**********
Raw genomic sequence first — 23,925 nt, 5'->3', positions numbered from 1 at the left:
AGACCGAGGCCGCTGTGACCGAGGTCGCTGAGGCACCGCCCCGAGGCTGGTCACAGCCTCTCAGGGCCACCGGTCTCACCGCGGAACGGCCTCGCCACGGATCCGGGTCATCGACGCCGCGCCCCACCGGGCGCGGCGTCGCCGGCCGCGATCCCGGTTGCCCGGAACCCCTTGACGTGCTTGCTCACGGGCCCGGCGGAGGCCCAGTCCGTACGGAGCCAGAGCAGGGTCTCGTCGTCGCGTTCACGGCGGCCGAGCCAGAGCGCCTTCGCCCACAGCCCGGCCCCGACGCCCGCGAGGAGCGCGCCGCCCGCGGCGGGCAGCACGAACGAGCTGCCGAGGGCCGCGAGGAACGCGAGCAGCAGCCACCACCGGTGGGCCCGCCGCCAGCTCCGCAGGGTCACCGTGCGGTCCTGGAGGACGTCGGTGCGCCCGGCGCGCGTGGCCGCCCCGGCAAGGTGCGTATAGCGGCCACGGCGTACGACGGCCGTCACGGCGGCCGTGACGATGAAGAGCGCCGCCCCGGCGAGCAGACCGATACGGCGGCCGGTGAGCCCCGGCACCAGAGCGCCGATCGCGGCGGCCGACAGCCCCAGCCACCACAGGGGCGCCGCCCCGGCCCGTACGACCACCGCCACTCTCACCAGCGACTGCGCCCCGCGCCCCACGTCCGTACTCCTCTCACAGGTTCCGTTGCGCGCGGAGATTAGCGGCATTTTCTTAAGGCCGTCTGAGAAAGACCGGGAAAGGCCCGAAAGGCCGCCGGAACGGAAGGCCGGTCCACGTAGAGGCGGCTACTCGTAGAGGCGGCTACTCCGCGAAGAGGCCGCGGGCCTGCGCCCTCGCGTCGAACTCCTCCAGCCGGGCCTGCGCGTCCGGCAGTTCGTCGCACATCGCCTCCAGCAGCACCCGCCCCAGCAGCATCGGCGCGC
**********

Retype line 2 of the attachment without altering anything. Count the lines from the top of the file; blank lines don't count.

AGACCGAGGCCGCTGTGACCGAGGTCGCTGAGGCACCGCCCCGAGGCTGGTCACAGCCTCTCAGGGCCACCGGTCTCACCGCGGAACGGCCTCGCCACGGATCCGGGTCATCGACGCCGCGCCCCACCGGGCGCGGCGTCGCCGGCCGCGATCCCGGTTGCCCGGAACCCCTTGACGTGCTTGCTCACGGGCCCGGCGGAGGCCCAGTCCGTACGGAGCCAGAGCAGGGTCTCGTCGTCGCGTTCACGGCGGCCGAGCCAGAGCGCCTTCGCCCACAGCCCGGCCCCGACGCCCGCGAGGAGCGCGCCGCCCGCGGCGGGCAGCACGAACGAGCTGCCGAGGGCCGCGAGGAACGCGAGCAGCAGCCACCACCGGTGGGCCCGCCGCCAGCTCCGCAGGGTCACCGTGCGGTCCTGGAGGACGTCGGTGCGCCCGGCGCGCGTGGCCGCCCCGGCAAGGTGCGTATAGCGGCCACGGCGTACGACGGCCGTCACGGCGGCCGTGACGATGAAGAGCGCCGCCCCGGCGAGCAGACCGATACGGCGGCCGGTGAGCCCCGGCACCAGAGCGCCGATCGCGGCGGCCGACAGCCCCAGCCACCACAGGGGCGCCGCCCCGGCCCGTACGACCACCGCCACTCTCACCAGCGACTGCGCCCCGCGCCCCACGTCCGTACTCCTCTCACAGGTTCCGTTGCGCGCGGAGATTAGCGGCATTTTCTTAAGGCCGTCTGAGAAAGACCGGGAAAGGCCCGAAAGGCCGCCGGAACGGAAGGCCGGTCCACGTAGAGGCGGCTACTCGTAGAGGCGGCTACTCCGCGAAGAGGCCGCGGGCCTGCGCCCTCGCGTCGAACTCCTCCAGCCGGGCCTGCGCGTCCGGCAGTTCGTCGCACATCGCCTCCAGCAGCACCCGCCCCAGCAGCATCGGCGCGC